As someone who has advocated for, and designed/facilitated, deliberative engagement process since 1998, I can honestly say I’m a fan. Time after time we see everyday citizens rising to the occasion to consider complicated or complex issues, work together and to provide sensible, wise and well-reasoned advice to decision-makers.
Deliberative processes lead to citizens appreciating the challenges of government, the trade-offs, and the creative possibilities. Critical thinking is encouraged and often just happens organically. It’s what happens when people are invited to think about something important; and something that is hard to resolve politically. I love them and seeing what happens. Sceptical public servants and politicians who witness the process and the outcome are often converted. They say things like ‘we have never seen citizens being so considered, so constructive, and so interested!’
Yet, as much as it pains me to admit, there are two disadvantages to deliberative processes. Firstly, they involve a relatively small percentage of the population group affected by and/or interested in a particular issue. Even with carefully stratified group selection, decision-makers ultimately have to weigh up what 20 to 45 or so citizens have recommended against potentially thousands of emails, Facebook comments, and the dramatic statements broadcasted by shock-jocks cheered on by their faithful followers. Although I always argue that ‘it’s best to know what people are thinking when they have really been thinking’, there is no doubt, for politicians, that numbers matter.
The second disadvantage is cost. It’s hard to run a decent deliberative process for less than $30,000 (although I have done that several times). That’s not much money for a project or issue worth hundreds of thousands of dollars; but it can be for tricky smaller projects. Deliberative processes deliver outstanding value for money in my opinion. Having to start all over again costs money, and building trust is also worth money. But for some projects this is more money than is considered justifiable for community engagement. So, project managers stick with doing online discussion forums, and advisory groups, a survey and a few pop-ups (and there is nothing inherently wrong about that either).
This is where digital deliberation comes in. I believe this will be commonplace before too long. It is already starting. The digital platforms are there already, and the potential for this to be refined, simplified and made more interesting is immeasurable. But as with any method, the same principles need to apply. It needs a solid commitment by decision-makers to seriously consider the efforts of those deliberating. The question or remit needs to be carefully thought through. Diversity is needed. A broad range of evidence needs to be presented and critiqued. There needs to be sufficient time for deliberation to occur, and for critical thinking to be encouraged. The final recommendations or advice cannot be filtered; and it needs to be published unedited.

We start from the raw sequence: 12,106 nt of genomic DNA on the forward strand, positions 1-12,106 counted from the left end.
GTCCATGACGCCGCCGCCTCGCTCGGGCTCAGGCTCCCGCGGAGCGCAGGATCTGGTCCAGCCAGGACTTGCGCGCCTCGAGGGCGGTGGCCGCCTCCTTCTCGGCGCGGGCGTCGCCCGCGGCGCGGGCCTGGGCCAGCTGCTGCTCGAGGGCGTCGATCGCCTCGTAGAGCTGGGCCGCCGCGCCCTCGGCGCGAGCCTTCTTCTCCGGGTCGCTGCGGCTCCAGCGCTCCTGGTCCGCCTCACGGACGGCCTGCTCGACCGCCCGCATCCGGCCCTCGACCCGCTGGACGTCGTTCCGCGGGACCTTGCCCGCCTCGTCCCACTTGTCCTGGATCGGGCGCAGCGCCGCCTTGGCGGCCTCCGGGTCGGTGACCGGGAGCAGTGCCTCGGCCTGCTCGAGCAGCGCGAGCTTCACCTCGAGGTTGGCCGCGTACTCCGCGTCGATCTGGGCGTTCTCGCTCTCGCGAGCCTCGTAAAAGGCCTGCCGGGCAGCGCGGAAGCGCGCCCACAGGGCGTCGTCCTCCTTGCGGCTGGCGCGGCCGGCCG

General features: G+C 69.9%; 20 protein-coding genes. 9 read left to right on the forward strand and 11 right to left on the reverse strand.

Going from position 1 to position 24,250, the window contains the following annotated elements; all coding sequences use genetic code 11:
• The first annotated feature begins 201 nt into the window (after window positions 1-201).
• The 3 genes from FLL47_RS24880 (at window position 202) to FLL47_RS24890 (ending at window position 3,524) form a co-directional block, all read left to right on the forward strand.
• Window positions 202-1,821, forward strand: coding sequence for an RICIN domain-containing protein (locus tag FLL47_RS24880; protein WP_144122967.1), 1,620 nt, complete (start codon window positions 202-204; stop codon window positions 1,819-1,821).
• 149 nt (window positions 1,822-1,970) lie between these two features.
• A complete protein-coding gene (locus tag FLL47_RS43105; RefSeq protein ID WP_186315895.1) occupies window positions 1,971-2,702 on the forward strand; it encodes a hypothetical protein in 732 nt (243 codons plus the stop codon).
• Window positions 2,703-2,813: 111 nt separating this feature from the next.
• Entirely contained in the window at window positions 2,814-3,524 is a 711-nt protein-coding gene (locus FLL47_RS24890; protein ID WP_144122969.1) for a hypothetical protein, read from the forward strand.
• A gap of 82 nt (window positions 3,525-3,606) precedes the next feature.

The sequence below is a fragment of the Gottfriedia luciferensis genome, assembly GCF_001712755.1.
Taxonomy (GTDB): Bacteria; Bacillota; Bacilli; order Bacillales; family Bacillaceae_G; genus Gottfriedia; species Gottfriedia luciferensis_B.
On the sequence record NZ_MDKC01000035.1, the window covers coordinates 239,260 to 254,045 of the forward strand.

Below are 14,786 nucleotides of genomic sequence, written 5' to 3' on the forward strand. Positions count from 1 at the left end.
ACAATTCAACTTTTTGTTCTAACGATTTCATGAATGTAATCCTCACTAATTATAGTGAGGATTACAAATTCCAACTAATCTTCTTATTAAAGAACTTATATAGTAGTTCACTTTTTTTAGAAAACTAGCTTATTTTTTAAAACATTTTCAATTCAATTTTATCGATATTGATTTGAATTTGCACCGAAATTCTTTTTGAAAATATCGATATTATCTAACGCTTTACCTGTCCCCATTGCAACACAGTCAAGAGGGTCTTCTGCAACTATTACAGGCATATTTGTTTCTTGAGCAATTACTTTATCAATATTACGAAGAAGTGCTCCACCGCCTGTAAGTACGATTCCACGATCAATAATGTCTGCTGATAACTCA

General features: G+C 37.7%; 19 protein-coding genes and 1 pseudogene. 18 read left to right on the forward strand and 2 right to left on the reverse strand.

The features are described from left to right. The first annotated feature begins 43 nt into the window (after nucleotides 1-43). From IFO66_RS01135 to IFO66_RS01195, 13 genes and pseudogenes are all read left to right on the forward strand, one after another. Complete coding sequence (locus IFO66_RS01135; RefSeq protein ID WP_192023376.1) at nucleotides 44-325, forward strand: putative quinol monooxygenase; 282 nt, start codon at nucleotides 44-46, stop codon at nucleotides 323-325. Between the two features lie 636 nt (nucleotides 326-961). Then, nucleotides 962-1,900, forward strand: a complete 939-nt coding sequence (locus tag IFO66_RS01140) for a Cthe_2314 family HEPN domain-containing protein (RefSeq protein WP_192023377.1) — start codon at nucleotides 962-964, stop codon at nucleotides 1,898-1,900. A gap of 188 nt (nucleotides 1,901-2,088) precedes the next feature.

The benefits of digital deliberation done well are significant. The potential for hundreds, if not thousands, to be involved. The potential for more respectful conversations across a greater percentage of the community. Critical thinking on mass, with ways of capturing any shift of thinking after a period deliberating online. It also means we can draw on the output of digital deliberators and feed into face to face deliberation. The possibilities are endless.
There is a lot to learn and plenty of experimentation to be done. I believe it’s well worth exploring and I’m keen to share the adventure with you. Megan Girdler, of Future.Boutique, and I are offering 20 places for a part-time immersive program over the coming months. Join us if you can. We’ll be rolling this out to other cities in 2019 as well so look out. In the meantime, tell me what you see as being the benefits and challenges of doing digital deliberation well.